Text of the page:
by Damien Ihrig, Curator, John Martin Rare Book Room @Hardin Library
|MESUË THE YOUNGER (fl. ca. 1200?). Canones universales. First Giunta edition. Printed in Venice by Luca-Antonio Giunta, 1527. 388 leaves. 32 cm tall.
Mesue’s works were an immediate hit. Some of the most famous western physicians of the time, including Petrus de Abano and Mondino dei Luzzi, wrote commentaries on Mesue’s work. Canones, in particular, was very influential. It was printed more times in the 15th century than works from several other influential authors, including Ibn Sina and Pliny the Elder.
Canones contains the whole of the Pseudo-Mesuë’s writings, consisting of three works: one on purgatives (laxatives); an antidotarium, or apothecary’s manual, which was the most popular handbook of drugs in medieval Europe; and an incomplete manual of special therapeutics. The first work, De simplicibus, is a book of so-called “simples.” These were substances from nature thought to have medicinal properties, or “virtues,” a term used throughout our many herbal medicine works. De simplicibus specifically listed forty-nine purgatives – substances used to purge bodily fluids and rebalance one’s “humors.”
The second work, Antidotarium sive Grabadin medicamentorum, or simply the Grabadin, was a major work of pharmaceutical compounds. It greatly expanded the drug treatments available to European practitioners. It was based on Arabic pharmaceutical tradition, which had as its foundation Greek tradition. It became the standard for European pharmacopoeia and was the foundation for centuries of pharmaceutical medicine.
This edition of 1527 (we also have a 1502 edition) would have functioned as a Physician’s Desk Reference, guiding practitioners in their use of pharmaceutical treatments. Along with Canones, it contains medical and pharmacological works by other authors such as de Abano and dei Luzzi, as well as Abulcasis (Abū al-Qāsim Khalaf ibn ʻAbbās al-Zahrāwī), Saladino Ferro, Gentile da Foligno, Christophorus de Honestis, Francesco di Piedimonte, Matthaeus Platearius, and Niccolò da Salerno.
This book has clearly lived an eventful life. The leather covering has experienced quite a bit of trauma. The pretty blind-tooled cover shows a large tear, deep scratches, insect damage, evidence of mold, and major loss along the lower spine. As horrible as all this may look, it provides us with a lot of information we would not have had available with a completely untouched binding.
For those interested in historical bindings, there is a wealth of information. The exposed spine shows us the sewing and materials used to create the binding. I have written before about manuscript or printer’s waste – the recycling of manuscript and printed material in the construction of new books. The exposed spine on Canones shows evidence for both! Take a close look at the spine and you will see hand lettering on parchment and what looks like a print of a small decorative frame used as a spine liner.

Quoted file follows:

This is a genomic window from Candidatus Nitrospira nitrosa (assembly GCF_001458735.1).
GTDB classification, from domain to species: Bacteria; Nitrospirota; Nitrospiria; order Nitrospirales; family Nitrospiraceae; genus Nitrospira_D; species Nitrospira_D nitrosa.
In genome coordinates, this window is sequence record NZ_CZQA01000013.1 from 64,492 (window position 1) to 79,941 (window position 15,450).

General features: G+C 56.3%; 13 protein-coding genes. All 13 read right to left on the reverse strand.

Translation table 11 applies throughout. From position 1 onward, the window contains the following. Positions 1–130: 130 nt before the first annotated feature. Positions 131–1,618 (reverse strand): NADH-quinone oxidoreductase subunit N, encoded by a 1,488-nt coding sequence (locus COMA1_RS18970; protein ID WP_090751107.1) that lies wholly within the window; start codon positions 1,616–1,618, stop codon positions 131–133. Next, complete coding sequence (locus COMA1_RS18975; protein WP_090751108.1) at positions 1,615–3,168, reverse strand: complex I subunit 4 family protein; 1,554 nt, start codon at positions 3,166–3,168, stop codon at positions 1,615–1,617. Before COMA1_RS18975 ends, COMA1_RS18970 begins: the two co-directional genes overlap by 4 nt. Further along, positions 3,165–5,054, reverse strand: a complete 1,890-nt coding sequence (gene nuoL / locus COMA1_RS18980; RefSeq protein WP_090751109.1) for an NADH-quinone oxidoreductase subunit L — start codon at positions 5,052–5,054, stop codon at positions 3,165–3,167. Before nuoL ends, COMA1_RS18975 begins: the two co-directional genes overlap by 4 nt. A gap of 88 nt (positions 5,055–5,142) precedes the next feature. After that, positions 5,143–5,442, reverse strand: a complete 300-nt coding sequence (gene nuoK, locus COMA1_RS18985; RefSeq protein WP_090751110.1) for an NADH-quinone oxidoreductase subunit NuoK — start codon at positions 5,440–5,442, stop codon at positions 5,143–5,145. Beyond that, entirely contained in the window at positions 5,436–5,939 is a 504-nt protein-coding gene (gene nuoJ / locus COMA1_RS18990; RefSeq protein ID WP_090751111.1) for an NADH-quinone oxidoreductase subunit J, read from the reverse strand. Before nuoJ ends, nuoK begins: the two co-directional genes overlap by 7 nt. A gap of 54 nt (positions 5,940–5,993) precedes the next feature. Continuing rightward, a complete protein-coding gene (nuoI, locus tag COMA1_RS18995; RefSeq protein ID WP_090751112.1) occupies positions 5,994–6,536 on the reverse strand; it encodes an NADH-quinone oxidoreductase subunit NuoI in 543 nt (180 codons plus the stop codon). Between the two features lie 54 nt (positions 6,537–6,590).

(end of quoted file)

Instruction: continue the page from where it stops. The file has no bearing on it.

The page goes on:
Diving into the book, many of the pages are heavily annotated, including several manicules. And much like those of modern students, the annotations peter out before the end of the book. The more things change…
Taking a look at the paper, most of it is in really good shape. It has a lovely creamy color and supple texture. Every so often throughout the book is a leaf with heavy foxing (rusty-looking discoloration). It is clear that at least one batch of paper used to print the book was of substandard quality and contains acidic particles eating away at the paper. Hopefully, most of the damage has already been done.
Finally, about three-quarters of the way through the book, a section has been rather violently ripped out. The photo above shows the uneven and rough stubs left over from this assault. Did someone find something they disliked and angrily remove it? Was it a section with valuable information that a student or practitioner decided to take for themselves? The missing section mainly deals with the pleasant-sounding “putrid fever.” Was it a library book and, lacking a sharp knife, someone coughed loudly while ripping out the pages? We will never know, but it is fun to think about!
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For more information about the author of this book, read the November newsletter.
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